Cerveza Gratix has just released their new album ‘Hijos de Perra recorded by Javi from PPM and produced by Fernando from Reincidentes.
Being their second LP, this album provides living proof of how the crossbreeding in some punk productions has a dazzling rejuvenating power. The record starts off with their namesake "Hijos de Perra" whose lyrics have a word on the demands for de-stigmatising the pejorative association the term has, eliminating the prejudice and changing the attitude towards some female stereotypes.
With a feminist-like position and a playful thug attitude they set the pace to what best defines their artistic writing. "Mierdaset" is a lacerating satirical track, sang with a cartoon-like manner, followed by "Canicidio", a melodic testimonial that follows the editorial line of the album, with a powerful chorus due to vocals of an crazed nature that hits more intensively.
"El Cuento del Miedo" rides with the dystopian orwellian style of the album. The track salutes recklessness with emotional impact and again powerful backing vocals that make the track develop an relationship with the listener. "The Facebook song" is a satirical track that starts the train of thought with a mordant tone talking about impostures and ego-disturbances aiming to be a hit on the funny bone.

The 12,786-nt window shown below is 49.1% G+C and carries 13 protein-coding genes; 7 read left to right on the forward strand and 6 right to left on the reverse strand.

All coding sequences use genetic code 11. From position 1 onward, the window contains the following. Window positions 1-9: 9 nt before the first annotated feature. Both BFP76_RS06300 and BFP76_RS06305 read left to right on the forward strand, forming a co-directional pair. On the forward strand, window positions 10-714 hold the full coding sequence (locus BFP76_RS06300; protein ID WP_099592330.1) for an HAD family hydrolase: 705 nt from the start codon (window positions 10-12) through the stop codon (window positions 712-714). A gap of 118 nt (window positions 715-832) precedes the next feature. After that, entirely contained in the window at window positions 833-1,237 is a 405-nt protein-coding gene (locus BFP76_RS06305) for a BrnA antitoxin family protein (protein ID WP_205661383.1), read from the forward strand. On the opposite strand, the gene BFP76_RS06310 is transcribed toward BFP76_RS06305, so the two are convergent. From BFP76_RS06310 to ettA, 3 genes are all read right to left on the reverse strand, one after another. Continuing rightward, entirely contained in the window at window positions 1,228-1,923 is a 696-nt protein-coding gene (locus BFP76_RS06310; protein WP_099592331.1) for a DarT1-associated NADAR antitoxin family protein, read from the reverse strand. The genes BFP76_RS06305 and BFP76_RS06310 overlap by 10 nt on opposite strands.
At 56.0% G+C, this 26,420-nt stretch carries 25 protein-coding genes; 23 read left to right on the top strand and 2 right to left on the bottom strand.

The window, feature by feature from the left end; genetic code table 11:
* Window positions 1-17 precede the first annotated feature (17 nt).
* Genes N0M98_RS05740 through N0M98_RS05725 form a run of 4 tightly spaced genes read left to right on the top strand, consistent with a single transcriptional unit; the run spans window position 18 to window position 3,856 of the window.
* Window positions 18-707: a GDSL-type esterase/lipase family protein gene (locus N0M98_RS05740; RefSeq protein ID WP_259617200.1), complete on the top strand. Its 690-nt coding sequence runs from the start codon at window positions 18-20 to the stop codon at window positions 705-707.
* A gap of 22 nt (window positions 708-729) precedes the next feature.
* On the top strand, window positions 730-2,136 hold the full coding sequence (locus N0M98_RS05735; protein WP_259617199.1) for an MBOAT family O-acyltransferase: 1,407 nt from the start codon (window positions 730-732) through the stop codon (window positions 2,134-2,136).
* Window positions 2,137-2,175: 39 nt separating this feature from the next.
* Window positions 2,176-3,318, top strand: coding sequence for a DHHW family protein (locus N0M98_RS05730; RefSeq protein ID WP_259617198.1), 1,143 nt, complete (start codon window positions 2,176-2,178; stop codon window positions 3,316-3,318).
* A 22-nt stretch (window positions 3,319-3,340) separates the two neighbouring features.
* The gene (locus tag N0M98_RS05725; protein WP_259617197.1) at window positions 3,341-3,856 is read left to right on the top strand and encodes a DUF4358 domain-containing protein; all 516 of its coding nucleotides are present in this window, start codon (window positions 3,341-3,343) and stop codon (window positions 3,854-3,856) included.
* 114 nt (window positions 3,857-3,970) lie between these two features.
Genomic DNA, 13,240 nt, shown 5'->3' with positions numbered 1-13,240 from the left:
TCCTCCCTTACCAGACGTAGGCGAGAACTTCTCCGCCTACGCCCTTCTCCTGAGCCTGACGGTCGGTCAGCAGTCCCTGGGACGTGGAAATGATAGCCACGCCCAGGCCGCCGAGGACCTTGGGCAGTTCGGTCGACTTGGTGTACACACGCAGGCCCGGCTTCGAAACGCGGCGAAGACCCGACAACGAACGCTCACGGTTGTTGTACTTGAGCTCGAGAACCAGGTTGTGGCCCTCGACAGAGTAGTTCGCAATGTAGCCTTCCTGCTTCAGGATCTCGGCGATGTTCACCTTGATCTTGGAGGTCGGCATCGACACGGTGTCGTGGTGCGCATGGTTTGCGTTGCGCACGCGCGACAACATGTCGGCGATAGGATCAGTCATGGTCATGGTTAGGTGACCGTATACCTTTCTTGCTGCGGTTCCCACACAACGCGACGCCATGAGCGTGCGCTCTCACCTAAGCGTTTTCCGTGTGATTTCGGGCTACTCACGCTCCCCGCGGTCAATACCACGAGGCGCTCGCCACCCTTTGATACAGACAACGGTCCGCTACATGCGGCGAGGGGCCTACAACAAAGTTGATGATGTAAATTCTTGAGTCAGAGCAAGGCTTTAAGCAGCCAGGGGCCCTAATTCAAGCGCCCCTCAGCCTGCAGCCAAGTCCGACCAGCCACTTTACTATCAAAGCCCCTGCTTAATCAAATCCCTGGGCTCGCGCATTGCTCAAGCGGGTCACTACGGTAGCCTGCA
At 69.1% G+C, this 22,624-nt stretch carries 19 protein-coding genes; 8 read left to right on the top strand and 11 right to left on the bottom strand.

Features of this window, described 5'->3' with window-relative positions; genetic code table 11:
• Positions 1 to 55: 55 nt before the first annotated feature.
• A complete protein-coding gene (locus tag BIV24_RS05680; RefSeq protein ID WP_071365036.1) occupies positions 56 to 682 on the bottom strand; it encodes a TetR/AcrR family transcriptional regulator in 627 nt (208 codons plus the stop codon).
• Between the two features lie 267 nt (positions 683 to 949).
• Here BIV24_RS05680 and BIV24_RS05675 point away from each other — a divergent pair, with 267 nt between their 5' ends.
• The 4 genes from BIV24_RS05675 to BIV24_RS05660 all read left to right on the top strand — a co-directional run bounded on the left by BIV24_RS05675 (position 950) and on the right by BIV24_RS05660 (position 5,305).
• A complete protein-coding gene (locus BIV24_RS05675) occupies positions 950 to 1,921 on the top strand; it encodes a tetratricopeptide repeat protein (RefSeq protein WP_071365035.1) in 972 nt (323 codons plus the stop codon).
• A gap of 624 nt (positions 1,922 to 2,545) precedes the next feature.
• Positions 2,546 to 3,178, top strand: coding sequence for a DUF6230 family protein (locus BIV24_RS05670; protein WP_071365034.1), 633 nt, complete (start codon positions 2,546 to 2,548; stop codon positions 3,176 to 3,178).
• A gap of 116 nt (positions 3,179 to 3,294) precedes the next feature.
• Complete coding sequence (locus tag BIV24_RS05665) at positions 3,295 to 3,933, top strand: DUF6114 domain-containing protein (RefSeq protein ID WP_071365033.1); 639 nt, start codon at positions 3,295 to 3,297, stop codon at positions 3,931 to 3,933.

"Amores Perros," with Desidia a Deshora’s guest vocals, creates a dialog of inner exposition, with an important, but melancholy, catalyst for the spoken part that fully expands due to the cello solo that closes the track.
"La Manada" and "Llora la Tierra" are the more politicised, critical tracks.
The records ends up with a more relaxed song, "Pal Pueblo", which has Fernando Madina on guest vocals to enrich musical endeavors. The style makes it easy to listen to regardless the profound nature of some lyrics.
Also the adoption of hardcore waves that the drums adopt at some points makes the songs pass in the blink of an eye. The jagged guitars intensify the riotous speeches the majority of songs and help the music go to a fitting ending when needed. The album and the band's style makes riotous punk but it also has profound meaning.